What did happen to Miss Quested in the Marabar Caves? This tantalizing question provides the intense drama of racial tension at the centre of Forster's last and greatest novel.
After a mysterious incident during their visit to the caves, the charming Dr Aziz is accused of assaulting Adela Quested, a naive young Englishwoman new to India. As he is brought to trial, the fragile structure of Anglo-Indian relations collapses and the racism inherent in colonialism is exposed in all its ugliness -a theme which still has powerful, dangerous realities today.
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Passage to IndiaReview:
What really happened in the Marabar caves? This is the mystery at the heart of E.M. Forster's 1924 novel, A Passage to India, the puzzle that sets in motion events highlighting an even larger question: can an Englishman and an Indian be friends?
Written while England was still firmly in control of India, Forster's novel follows the fortunes of three English newcomers to India--Miss Adela Quested, Mrs Moore and Cyril Fielding--and the Indian, Dr Aziz, with whom they cross destinies. The idea of true friendship between the races was a radical one in Forster's time, and he makes it abundantly clear that it was not one that either side welcomed.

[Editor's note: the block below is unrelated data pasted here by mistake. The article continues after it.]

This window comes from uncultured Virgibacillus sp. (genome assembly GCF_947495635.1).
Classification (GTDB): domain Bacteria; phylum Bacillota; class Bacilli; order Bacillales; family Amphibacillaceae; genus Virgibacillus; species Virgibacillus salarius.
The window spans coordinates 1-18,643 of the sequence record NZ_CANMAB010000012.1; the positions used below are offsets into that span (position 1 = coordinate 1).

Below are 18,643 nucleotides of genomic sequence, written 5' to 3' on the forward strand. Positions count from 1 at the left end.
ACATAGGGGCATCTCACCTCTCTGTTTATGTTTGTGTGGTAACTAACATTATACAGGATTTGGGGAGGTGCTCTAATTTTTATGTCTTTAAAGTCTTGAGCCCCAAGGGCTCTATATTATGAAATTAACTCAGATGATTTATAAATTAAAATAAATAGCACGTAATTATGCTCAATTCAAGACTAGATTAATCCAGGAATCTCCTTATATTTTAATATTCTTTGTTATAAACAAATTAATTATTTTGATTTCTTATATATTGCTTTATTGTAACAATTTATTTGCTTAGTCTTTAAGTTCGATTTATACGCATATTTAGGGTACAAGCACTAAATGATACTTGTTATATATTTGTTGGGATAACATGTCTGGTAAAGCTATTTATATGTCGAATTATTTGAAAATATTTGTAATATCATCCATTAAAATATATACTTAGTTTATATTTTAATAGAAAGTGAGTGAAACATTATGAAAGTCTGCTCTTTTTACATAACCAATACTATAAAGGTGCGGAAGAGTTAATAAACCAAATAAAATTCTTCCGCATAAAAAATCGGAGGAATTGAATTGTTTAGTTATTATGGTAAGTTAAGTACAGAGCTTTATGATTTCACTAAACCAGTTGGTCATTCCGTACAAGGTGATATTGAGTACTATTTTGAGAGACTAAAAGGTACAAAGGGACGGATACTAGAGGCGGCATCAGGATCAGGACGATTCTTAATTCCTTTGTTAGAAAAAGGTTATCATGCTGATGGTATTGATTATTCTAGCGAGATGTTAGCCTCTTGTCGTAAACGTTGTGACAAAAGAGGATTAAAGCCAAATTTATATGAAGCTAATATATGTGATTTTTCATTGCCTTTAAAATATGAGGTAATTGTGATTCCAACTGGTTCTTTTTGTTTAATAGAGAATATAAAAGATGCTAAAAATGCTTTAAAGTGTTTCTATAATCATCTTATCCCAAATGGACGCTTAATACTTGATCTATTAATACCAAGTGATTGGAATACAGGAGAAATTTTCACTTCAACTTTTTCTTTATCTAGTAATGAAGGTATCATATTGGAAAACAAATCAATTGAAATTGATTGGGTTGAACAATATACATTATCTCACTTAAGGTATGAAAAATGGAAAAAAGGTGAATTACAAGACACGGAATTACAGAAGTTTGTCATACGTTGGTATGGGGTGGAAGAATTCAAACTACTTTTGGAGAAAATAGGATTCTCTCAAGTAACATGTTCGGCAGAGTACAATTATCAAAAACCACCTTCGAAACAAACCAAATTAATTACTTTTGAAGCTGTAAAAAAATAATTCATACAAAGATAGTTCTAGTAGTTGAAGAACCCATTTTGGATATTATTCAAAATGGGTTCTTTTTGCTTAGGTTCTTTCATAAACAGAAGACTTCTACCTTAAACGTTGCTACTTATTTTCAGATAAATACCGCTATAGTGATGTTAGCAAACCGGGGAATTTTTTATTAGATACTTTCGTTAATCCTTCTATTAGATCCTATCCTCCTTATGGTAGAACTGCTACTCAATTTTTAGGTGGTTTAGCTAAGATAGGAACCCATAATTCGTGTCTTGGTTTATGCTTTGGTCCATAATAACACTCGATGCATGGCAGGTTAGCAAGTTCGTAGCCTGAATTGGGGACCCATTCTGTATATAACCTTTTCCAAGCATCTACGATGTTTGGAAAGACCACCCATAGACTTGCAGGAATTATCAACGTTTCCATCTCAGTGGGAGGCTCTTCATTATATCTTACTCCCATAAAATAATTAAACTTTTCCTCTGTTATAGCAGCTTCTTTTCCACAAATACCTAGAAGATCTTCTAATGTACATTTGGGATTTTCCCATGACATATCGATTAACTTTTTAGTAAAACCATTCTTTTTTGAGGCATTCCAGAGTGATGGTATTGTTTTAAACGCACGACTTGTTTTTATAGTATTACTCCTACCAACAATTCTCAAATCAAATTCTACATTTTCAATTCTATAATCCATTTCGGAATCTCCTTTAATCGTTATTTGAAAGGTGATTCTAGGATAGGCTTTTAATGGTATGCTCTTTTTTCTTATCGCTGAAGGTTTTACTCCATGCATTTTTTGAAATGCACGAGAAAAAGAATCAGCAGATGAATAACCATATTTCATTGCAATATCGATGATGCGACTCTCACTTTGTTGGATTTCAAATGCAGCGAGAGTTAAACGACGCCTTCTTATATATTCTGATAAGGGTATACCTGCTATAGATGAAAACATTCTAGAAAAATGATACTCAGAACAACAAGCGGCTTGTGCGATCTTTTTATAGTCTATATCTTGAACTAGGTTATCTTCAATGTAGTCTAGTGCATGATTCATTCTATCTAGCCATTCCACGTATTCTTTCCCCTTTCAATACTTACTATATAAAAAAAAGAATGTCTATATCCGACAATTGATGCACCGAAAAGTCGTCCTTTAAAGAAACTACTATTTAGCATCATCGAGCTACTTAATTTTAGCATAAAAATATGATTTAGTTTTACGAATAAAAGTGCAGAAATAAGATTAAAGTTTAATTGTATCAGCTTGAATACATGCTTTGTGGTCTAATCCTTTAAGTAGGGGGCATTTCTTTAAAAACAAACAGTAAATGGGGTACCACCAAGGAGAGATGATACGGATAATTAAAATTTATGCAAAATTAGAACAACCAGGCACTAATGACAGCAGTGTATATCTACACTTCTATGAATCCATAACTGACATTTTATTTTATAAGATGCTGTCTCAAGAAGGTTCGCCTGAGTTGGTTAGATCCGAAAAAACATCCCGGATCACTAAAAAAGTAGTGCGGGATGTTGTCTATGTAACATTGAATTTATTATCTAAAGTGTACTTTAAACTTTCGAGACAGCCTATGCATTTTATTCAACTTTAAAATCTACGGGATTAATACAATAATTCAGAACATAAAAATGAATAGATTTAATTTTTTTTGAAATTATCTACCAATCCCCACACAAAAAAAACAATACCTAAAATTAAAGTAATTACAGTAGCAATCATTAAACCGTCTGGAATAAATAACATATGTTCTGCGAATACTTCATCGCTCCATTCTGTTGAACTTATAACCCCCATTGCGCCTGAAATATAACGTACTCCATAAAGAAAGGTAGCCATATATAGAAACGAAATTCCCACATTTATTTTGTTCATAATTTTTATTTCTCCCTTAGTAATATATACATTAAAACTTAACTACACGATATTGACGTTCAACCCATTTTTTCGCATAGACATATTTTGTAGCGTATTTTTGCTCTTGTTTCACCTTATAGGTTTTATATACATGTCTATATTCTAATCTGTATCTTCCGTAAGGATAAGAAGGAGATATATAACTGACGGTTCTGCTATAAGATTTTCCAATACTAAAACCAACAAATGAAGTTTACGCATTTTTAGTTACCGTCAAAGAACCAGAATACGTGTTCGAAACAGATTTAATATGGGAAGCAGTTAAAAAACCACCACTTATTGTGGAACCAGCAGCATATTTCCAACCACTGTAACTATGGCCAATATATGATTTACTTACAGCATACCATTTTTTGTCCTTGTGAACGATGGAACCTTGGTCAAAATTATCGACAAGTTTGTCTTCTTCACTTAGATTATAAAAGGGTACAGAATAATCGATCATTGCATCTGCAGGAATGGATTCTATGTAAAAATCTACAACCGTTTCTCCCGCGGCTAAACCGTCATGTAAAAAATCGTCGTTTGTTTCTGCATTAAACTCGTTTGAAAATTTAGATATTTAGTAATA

Despite their countrymen's disapproval, Miss Quested, Mrs Moore and Mr Fielding are all eager to meet Indians, and in Dr Aziz they find a perfect companion: educated, westernized, and open- minded. Slowly, the friendships ripen, especially between Aziz and Fielding. Having created the possibility of esteem based on trust and mutual affection, Forster then subjects it to the crucible of racial hatred: during a visit to the famed Marabar caves, Miss Quested accuses Dr Aziz of sexually assaulting her, but then later recants during the frenzied trial that follows. Under such circumstances, affection proves to be a very fragile commodity indeed.
Arguably Forster's greatest novel, A Passage to India paints a troubling portrait of colonialism at its worst, and is remarkable for the complexity of its characters. Here the personal becomes the political, and in the breach between Aziz and his English "friends", Forster foreshadows the eventual end of the Raj. --Alix Wilber
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Book Description Penguin Books Ltd, 1998. Paperback. Book Condition: New. Bookseller Inventory # P110140274235
Book Description Penguin Books Ltd. PAPERBACK. Book Condition: New. 0140274235 Nuevo! Fast delivery! Professional service with friendly customer support 7 days a week. Bookseller Inventory # 9780140274233